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Health Care Reform: A Primer for Psychiatrists

by American Psychiatric Association. Washington, DC, American Psychiatric Publishing, 2011, 35 pp., $30.95.

Reviewed by Steven S. Sharfstein, M.D.
Am J Psychiatry 2012;169:226-226. doi:10.1176/appi.ajp.2011.11091399
View Author and Article Information

The author reports no financial relationships with commercial interests.

Book review accepted for publication September 2011.

Accepted September , 2011.

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In March 2010, President Barack Obama signed the Patient Protection and Affordable Care Act (PPACA), Public Law 1111-148, which if fully implemented will transform health care in the United States. This extremely complex piece of legislation is having an impact on all physicians and hospitals, health insurance companies, and managed care organizations as well as families and individuals. For psychiatry, PPACA includes a number of provisions that reverse dates of discriminatory coverage against the mentally ill. Together with the 2008 Mental Health Parity Law, PPACA expands access to comprehensive, nondiscriminatory mental health coverage to most Americans. In summary, it extends insurance coverage to 32 million more Americans, bars insurance companies from denying coverage based on pre-existing conditions or dropping individuals because of illness, and includes mental health and substance use disorder treatment as part of the basic package of benefits in health insurance sold in state-based insurance exchanges created by the law. These changes (plus a requirement that all insurance ultimately must have full parity for mental health and must include substance disorder treatment) put psychiatry, for the first time, on par with other medical specialty services in the U.S. health care delivery system.

Health Care Reform: A Primer for Psychiatrists is a reprinting of three articles previously published in Psychiatric Services and edited by Thomas McGuire, Ph.D., one of the nation's outstanding health economists, who 30 years ago invented mental health economics when he was at Boston University. These articles provide not only a more balanced appraisal of the impact of PPACA on psychiatric care, by emphasizing that the devil is in the details of implementation, but also a primer on the state insurance exchanges in managed care in the effort to control costs. Will mental health care be managed on parity with the rest of medicine, or will psychiatrists experience excessive management to the point of harassment in an effort to keep utilization low? Will mentally ill participants be able to choose plans well in these exchanges and navigate the enrollment and re-enrollment process? Inadvertently or deliberately, will incentives for “adverse selection” take place during the development of these exchanges so that individuals with mental illness will be mostly concentrated in primarily one or two different insurance plans? These questions and more are raised in the initial article by McGuire and Sinaiko on looking at the regulation of the health insurance exchange.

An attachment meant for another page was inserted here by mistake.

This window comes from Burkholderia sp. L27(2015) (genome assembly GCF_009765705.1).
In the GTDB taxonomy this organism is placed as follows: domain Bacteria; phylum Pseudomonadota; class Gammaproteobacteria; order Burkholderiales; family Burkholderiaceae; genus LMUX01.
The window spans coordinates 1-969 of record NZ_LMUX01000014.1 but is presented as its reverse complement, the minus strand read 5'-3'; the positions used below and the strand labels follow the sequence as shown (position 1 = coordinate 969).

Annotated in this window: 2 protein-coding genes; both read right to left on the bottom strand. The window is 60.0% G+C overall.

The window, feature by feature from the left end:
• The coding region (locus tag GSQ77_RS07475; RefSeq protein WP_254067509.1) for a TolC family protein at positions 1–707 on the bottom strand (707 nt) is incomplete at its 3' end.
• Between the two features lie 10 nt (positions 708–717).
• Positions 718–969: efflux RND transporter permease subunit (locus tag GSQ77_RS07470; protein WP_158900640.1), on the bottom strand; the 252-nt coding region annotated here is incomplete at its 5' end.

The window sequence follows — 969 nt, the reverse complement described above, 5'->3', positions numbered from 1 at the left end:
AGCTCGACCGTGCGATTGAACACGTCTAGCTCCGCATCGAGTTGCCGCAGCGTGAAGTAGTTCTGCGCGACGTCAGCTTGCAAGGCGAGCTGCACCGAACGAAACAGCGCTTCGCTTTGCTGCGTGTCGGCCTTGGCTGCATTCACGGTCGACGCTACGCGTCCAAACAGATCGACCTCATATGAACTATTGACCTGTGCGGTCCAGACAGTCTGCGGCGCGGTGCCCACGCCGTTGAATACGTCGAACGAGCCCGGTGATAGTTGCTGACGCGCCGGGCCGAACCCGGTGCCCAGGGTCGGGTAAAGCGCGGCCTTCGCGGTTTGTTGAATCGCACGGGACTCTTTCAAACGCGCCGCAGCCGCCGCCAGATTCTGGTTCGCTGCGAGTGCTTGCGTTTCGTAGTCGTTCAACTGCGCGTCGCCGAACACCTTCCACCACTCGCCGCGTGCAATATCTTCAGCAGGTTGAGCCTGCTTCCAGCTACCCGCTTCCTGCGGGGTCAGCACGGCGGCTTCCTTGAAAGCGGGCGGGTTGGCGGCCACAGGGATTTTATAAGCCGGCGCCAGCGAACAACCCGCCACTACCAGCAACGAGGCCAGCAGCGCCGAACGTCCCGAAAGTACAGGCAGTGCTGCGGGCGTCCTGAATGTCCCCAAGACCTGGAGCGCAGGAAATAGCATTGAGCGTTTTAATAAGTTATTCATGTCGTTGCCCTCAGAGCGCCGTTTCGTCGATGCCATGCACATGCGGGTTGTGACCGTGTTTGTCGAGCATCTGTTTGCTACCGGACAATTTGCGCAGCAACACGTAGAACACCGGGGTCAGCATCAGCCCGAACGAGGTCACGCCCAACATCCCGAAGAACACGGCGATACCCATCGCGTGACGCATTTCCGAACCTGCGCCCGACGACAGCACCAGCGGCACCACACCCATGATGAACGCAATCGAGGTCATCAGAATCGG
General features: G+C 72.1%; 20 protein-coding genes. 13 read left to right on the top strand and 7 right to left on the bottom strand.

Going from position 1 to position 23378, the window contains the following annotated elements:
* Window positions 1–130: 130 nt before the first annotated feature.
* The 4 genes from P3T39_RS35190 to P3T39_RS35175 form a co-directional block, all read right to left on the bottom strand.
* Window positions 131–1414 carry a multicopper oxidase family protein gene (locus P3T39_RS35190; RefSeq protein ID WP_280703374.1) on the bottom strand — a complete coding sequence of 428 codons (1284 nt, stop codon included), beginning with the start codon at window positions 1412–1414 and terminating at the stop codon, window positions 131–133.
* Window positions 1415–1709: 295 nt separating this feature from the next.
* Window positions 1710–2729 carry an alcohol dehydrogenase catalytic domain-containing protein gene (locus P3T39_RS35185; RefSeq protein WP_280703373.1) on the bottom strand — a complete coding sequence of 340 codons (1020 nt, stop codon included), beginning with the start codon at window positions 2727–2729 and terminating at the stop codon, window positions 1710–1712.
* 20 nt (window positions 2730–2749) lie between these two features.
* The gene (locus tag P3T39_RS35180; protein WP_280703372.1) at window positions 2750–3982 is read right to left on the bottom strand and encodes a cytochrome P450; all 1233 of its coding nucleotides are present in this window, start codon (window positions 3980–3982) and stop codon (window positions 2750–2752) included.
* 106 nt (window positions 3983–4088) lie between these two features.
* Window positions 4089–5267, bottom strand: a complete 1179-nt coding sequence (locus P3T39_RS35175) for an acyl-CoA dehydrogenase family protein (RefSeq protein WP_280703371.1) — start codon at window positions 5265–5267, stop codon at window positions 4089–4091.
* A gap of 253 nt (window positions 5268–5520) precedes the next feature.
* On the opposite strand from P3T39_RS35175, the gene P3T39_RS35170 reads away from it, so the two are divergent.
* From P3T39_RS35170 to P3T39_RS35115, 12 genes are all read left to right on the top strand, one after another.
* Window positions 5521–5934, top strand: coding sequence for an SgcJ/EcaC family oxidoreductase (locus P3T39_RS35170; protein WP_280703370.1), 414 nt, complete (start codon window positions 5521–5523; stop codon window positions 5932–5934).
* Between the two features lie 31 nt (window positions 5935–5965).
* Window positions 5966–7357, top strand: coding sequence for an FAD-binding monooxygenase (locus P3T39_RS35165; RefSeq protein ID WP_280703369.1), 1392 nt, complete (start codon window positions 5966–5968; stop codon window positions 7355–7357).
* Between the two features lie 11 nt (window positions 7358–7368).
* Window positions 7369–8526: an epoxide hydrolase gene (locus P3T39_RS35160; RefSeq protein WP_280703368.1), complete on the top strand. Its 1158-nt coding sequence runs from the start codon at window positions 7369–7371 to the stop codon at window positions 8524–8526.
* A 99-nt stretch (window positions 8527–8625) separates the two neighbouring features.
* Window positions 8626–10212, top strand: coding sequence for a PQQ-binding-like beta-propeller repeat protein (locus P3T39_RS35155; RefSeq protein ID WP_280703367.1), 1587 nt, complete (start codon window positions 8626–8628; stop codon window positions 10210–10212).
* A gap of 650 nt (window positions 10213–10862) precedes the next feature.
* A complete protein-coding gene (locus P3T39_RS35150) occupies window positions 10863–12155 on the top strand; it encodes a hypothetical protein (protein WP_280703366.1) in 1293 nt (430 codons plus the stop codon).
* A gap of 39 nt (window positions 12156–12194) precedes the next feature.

In addition to the state exchange, one of the most important expansions of access to care is through the expansion of Medicaid in PPACA. Those individuals with serious and persistent mental disorders require services that are often not covered by a typical insurance plan and are covered mostly by Medicaid today. These services, such as partial hospitalization, mobile crisis services, assertive community treatment, and case management, are unique to behavioral health, and Medicaid is the strategic funder of these services state by state. With the expansion of coverage, will Medicaid be cutting back these services and providing only the core medical services, such as inpatient hospitalization and pharmacotherapy, after reform is implemented? Cutting behavioral health services may become part of a broader effort to trim Medicaid spending. The second article in this monograph, by Garfield et al., reviews these issues in some depth.

The final article talks specifically about some of the incentives within PPACA to integrate psychiatric services with general medical services in the expansion of the medical home concept to the behavioral medical home and accountable care organization models. Within the act, there are monies to be made available to community mental health centers to colocate primary care services, but the integration of psychiatry and other medical specialties within “patient-centered medical homes” may have a more robust effect on the practice of psychiatry in the near future. There are many challenges in promoting such integration, not the least of which is the need for information technology for these newly emerging innovative care systems, but once again, PPACA provides some monies to build this information technology infrastructure into the future. The third article in this monograph, by Druss and Mauer, reviews these opportunities as well as pitfalls.

With the recent emphasis on deficit reduction, a key question in the implementation of PPACA is whether this legislative act does enough to “bend the cost curve.” Its sheer complexity in its 2,000-plus pages, its effort to redirect the incentives of so many players, and its reliance on the hundreds of private health insurance plans in this country may make it a target for repeal or severe revision in the near future as costs continue to escalate. Regardless, this health care reform primer is fascinating reading for any psychiatrist who has an interest in what the future may bring.




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